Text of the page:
As one of the pioneer states for legalizing recreational consumption of cannabis, Colorado has been under a microscope for years now by the nation. Our state is currently grappling with State and Federal regulations and how to balance local voter rights against a Schedule 1 drug. One major problem facing law enforcement and drivers alike is determining the laws and regulations centering around driving under the influence. Colorado has become a hotspot of activity for this challenge, bringing in professionals from all corners of the country to determine a system that is accurate and fair for all individuals.
Unfortunately, there is a lot of misinformation surrounding cannabis and driving. If you’re facing penalties for driving under the influence of marijuana, it’s important to find a DUI lawyer with the experience and drive to help you achieve optimal results. If you or a loved one are facing a DUI arrest in Denver, the Law Office of Jill M. Jackson is here to help. For years, Jill M. Jackson has delivered legal assistance for DUI charges, criminal cases, personal injury claims, and more. Her focus on delivering a personalized and comprehensive approach for your case ensures that you are receiving quality representation.
Modern DWI and DUI laws concerning driving under the influence of marijuana are more confusing for commuters than ever before. Today, we’ll highlight a few questions that are commonly asked concerning driving while intoxicated with THC. If you are in need of a professional DUI lawyer for your case, be sure to reach out to our law office for assistance.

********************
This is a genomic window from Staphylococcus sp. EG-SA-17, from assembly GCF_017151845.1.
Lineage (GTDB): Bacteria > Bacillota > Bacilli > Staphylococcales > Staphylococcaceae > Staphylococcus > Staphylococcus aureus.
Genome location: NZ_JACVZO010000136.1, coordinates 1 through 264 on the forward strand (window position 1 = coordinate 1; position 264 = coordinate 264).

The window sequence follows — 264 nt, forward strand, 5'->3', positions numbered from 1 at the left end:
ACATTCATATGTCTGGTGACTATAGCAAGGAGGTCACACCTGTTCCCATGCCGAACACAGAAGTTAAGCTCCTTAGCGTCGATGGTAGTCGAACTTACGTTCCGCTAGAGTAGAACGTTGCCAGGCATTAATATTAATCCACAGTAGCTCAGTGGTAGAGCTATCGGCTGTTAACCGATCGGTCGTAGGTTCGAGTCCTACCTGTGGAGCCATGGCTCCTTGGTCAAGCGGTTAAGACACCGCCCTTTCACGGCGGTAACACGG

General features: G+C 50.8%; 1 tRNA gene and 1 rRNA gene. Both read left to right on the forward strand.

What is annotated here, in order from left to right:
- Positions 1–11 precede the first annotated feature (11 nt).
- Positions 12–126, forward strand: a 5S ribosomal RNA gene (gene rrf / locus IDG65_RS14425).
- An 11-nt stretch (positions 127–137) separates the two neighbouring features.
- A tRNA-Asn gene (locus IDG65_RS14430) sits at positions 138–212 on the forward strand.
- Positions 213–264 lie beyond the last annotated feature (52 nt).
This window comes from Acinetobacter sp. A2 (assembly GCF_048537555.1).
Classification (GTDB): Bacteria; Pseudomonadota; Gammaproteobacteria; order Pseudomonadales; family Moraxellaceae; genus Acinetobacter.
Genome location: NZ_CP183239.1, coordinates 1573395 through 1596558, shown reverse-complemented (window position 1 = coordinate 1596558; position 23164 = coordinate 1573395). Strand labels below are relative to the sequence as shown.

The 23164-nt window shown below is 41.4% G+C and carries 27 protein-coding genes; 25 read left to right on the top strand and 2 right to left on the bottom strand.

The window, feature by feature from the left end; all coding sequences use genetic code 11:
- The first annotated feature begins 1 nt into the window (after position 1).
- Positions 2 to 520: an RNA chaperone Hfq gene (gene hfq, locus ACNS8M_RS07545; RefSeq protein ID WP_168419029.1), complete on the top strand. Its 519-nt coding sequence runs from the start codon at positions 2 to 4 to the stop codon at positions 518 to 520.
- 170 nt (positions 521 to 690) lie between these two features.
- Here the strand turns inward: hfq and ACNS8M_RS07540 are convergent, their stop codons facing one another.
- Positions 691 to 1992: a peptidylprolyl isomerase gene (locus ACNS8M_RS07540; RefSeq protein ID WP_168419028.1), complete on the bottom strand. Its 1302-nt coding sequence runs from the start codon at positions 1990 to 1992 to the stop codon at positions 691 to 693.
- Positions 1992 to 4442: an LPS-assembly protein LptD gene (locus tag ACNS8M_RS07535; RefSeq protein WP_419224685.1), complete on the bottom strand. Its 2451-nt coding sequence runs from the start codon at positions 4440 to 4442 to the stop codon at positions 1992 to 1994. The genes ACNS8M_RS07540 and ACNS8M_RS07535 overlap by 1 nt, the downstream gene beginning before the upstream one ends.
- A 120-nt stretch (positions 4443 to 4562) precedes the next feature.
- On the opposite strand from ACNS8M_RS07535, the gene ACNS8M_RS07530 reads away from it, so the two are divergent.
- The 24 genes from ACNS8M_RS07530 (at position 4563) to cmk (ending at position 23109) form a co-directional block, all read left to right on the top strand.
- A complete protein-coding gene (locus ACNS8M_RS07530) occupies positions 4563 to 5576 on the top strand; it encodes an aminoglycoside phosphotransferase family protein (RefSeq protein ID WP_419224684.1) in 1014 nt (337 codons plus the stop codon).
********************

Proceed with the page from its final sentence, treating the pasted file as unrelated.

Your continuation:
Can I drive if I have ingested cannabis? We strongly recommend against it. While the law holds fairly clear judgements and measurements for driving while under the influence of alcohol, marijuana use at the wheel still remains unclear. The State’s view on “driving dirty” is that you cannot accurately determine your own level of impairment. Any amount of THC taken by a driver should be considered dangerous, as there is no way to accurately determine how impaired an individual can be.
Is there a legal maximum for marijuana impairment while driving? Unlike alcohol, it has been very challenging for Colorado to come to a consensus on an accurate and reliable method for testing THC impairment. Each substance is metabolized differently, requiring an entirely new DUI check system. Our state now uses a system that measures the THC content in your blood by the nanogram, with five nanograms per milliliter as the threshold for assessing DUI charges. While states such as Montana and Washington rely on this measurement the same as alcohol for accepting impairment, Colorado views it as a “permissible inference” of impairment. This means that a THC measurement would only help in establishing evidence of being under the influence. 12 states across our country follow a stricter system, where any detectable amount of THC can lead to a DUI arrest.
Can I drive if I only consume medicinal marijuana? The answer here is no. Any substance that can impair your ability to operate a motor vehicle is not allowed to be used regardless of its medical value. Even if you have a legitimate prescription for a physician, charges can still be filed if you are found to be impaired. This same concept applies to medications of all varieties. Picking up your pills at the pharmacy is perfectly fine, but if those pills impair your ability to drive in any way, you are at risk of facing DUI charges.
Laws concerning driving impairment and cannabis are murky, to say the least. Next time, we’ll continue our blog by answering more common questions on the matter. If you’re dealing with a DUI arrest in Denver, be sure to reach out to the Law Office of Jill M. Jackson for help. Contact us today to see how we can help your case.